• If you dip 2-9 potions into a magic potion, 2-N of them will be alchemized, where N is the number of dipped potions.

Dipping potions in water is not considered alchemy, therefore if you dip a stack of potions in water, all of them will be affected.

It may be benefitial to wait until you have a stack of at least nine potions to dip before performing alchemy, to get the greatest return out of the dipped-into potion. If you have multiple potions of the same type, but they don't stack, it may be because their dilution, beatitude, or your knowledge of their beatitude don't match. You can dilute potions by dipping them into a fountain, dipping them in a moat while wearing water walking boots, or dropping your iron items, scrolls, spellbooks and other potions and walking into water. In the latter case, make sure your encumbrance is less than Stressed, and multiple dips may be required if your luck is high. Make sure to examine your potions between each dip, to avoid accidentally turning a diluted potion into water. If you possess water walking boots, the process becomes much simpler.

An altar will identify the beatitude of your potions. If following the atheist conduct, you can bless the potions with holy water; seeing the glow will identify the beatitude. If nothing happens when you dip into holy water, the potions are already blessed; use unholy water to unbless them instead.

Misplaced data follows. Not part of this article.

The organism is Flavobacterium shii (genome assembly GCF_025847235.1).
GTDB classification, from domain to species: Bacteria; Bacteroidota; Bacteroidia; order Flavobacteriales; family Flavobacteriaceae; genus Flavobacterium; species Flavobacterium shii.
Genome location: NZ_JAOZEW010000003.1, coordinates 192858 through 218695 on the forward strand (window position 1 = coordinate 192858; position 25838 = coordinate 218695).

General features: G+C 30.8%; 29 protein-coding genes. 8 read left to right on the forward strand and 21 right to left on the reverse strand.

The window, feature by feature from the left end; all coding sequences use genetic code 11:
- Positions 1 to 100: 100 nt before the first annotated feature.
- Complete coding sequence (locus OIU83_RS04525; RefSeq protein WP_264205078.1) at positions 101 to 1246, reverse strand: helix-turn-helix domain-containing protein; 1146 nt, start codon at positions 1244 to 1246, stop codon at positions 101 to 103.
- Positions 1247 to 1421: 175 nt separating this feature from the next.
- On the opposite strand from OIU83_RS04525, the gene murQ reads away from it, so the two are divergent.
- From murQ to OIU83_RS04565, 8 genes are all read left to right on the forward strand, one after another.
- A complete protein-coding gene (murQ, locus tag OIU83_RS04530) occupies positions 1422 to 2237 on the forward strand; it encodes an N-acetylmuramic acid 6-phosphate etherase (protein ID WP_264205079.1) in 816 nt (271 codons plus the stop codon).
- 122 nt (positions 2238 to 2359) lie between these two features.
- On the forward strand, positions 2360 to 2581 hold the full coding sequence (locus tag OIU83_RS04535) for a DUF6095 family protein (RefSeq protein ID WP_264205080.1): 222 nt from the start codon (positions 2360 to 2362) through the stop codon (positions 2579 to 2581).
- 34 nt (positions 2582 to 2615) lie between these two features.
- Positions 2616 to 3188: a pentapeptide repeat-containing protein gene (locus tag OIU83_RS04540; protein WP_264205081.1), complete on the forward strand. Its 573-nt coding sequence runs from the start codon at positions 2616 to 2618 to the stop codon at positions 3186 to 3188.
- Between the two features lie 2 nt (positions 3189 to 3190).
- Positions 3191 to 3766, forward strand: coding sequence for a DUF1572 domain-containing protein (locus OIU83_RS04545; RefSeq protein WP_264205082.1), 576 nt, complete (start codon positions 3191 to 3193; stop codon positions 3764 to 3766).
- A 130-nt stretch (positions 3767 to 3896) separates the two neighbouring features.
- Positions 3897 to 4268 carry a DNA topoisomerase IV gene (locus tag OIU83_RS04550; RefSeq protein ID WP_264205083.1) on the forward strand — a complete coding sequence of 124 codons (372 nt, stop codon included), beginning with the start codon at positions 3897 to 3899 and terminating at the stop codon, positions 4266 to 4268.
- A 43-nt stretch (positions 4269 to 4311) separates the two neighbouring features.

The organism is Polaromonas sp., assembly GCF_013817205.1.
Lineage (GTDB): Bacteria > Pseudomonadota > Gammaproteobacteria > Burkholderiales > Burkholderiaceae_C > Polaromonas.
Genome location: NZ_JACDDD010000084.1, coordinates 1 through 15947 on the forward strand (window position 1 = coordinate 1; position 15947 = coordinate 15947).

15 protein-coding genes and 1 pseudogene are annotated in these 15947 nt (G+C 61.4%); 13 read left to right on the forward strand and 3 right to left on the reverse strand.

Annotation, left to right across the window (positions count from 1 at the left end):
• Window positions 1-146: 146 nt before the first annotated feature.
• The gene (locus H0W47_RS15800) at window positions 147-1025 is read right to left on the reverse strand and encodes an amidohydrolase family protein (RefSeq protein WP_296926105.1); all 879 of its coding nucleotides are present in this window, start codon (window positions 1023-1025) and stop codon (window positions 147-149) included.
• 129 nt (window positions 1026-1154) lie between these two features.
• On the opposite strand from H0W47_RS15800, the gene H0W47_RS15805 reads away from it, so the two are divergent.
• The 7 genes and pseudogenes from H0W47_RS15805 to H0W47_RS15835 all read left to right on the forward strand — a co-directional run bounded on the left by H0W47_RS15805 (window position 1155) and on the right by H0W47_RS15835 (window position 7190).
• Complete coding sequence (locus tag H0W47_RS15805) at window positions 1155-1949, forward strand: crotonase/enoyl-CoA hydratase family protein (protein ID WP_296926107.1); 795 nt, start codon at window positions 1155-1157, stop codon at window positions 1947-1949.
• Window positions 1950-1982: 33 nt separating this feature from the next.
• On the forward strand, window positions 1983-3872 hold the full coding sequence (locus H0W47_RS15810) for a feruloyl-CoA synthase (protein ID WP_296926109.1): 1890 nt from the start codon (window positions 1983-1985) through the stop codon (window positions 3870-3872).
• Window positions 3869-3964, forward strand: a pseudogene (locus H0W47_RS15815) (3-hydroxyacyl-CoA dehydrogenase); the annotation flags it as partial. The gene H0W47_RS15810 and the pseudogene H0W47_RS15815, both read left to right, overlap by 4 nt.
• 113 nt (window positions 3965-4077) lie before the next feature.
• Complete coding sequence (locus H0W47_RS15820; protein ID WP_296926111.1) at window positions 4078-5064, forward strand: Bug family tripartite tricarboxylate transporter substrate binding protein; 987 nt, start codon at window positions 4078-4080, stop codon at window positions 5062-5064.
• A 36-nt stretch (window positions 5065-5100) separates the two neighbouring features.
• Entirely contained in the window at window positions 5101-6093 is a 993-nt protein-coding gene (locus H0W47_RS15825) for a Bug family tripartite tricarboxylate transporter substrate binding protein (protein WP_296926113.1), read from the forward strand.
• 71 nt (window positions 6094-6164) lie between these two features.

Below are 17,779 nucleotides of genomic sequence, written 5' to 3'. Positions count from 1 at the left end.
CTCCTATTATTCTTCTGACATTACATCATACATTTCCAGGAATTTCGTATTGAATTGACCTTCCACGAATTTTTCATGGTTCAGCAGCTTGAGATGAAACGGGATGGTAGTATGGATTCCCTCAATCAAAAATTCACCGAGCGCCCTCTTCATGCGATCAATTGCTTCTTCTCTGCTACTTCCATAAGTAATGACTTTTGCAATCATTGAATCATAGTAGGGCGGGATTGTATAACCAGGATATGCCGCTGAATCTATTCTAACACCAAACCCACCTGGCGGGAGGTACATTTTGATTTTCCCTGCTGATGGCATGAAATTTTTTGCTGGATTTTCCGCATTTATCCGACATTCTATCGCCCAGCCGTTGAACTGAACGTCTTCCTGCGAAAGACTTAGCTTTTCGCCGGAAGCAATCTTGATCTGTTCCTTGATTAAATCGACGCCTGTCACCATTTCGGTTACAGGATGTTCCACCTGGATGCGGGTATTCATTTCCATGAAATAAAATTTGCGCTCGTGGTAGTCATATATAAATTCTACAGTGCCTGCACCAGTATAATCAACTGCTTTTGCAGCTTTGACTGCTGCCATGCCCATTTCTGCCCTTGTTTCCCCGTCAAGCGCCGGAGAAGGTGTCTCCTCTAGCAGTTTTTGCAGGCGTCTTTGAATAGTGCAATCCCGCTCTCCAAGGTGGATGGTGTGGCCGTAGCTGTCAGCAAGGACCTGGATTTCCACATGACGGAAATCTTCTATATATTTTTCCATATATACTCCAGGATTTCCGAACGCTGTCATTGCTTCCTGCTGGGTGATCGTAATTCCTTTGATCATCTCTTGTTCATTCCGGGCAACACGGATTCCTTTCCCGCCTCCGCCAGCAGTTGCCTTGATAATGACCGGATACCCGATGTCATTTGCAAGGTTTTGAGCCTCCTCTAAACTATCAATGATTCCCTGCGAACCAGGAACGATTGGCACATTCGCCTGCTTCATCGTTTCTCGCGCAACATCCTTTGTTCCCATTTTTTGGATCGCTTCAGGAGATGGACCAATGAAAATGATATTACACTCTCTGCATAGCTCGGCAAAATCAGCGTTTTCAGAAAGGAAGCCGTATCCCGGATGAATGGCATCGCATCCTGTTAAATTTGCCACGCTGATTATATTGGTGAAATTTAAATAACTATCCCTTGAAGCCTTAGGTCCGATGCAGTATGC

If an alchemy attempt results in an explosion, only the number of potions actually being dipped will be used up, not the entire stack you were trying to dip. Thus, there's no need to split up a stack to prevent accidents.

Recipes

The mixtype function decrees the alchemy recipes in this game. Each recipe requires you to mix two potions. The order of potions does not matter: whether you dip a potion of healing into a potion of speed, or dip a potion of speed into a potion of healing, you will make a potion of extra healing (with the 1/10 chance of an alchemic blast instead). The outcome will always be diluted, regardless if the input potions were.

In the tables below, the result is on the left and the ingredients are on the right; sometimes there is a numbered list of multiple recipes. Try skimming the left column for the potion that you want to make. All potions in the tables do link to their articles.

Simple recipes

These recipes have the greatest likelihood of succeeding. Potions of extra healing and full healing are useful to have throughout the game, because quaffing them while fully healed is a common way to increase max hit points. Potions of gain ability are a good way to increase attributes early in the game, but are of little use late in the game when your attributes are already at maximum.